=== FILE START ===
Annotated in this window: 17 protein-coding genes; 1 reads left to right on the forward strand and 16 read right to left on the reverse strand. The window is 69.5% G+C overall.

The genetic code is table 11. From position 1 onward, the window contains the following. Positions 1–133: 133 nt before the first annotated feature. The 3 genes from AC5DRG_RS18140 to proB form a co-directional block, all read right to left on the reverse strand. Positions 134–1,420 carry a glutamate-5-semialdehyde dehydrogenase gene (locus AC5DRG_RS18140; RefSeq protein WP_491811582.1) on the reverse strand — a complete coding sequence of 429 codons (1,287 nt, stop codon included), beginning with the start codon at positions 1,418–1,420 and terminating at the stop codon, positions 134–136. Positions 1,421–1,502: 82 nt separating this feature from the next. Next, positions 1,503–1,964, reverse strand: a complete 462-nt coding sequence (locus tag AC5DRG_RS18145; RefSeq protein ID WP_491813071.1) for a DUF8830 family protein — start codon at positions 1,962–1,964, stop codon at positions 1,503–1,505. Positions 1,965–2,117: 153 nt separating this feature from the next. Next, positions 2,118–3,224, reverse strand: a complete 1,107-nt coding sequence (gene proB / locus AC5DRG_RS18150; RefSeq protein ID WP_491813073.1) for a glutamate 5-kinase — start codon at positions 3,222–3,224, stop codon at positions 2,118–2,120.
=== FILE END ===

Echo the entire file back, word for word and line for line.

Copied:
Annotated in this window: 17 protein-coding genes; 1 reads left to right on the forward strand and 16 read right to left on the reverse strand. The window is 69.5% G+C overall.

The genetic code is table 11. From position 1 onward, the window contains the following. Positions 1–133: 133 nt before the first annotated feature. The 3 genes from AC5DRG_RS18140 to proB form a co-directional block, all read right to left on the reverse strand. Positions 134–1,420 carry a glutamate-5-semialdehyde dehydrogenase gene (locus AC5DRG_RS18140; RefSeq protein WP_491811582.1) on the reverse strand — a complete coding sequence of 429 codons (1,287 nt, stop codon included), beginning with the start codon at positions 1,418–1,420 and terminating at the stop codon, positions 134–136. Positions 1,421–1,502: 82 nt separating this feature from the next. Next, positions 1,503–1,964, reverse strand: a complete 462-nt coding sequence (locus tag AC5DRG_RS18145; RefSeq protein ID WP_491813071.1) for a DUF8830 family protein — start codon at positions 1,962–1,964, stop codon at positions 1,503–1,505. Positions 1,965–2,117: 153 nt separating this feature from the next. Next, positions 2,118–3,224, reverse strand: a complete 1,107-nt coding sequence (gene proB / locus AC5DRG_RS18150; RefSeq protein ID WP_491813073.1) for a glutamate 5-kinase — start codon at positions 3,222–3,224, stop codon at positions 2,118–2,120.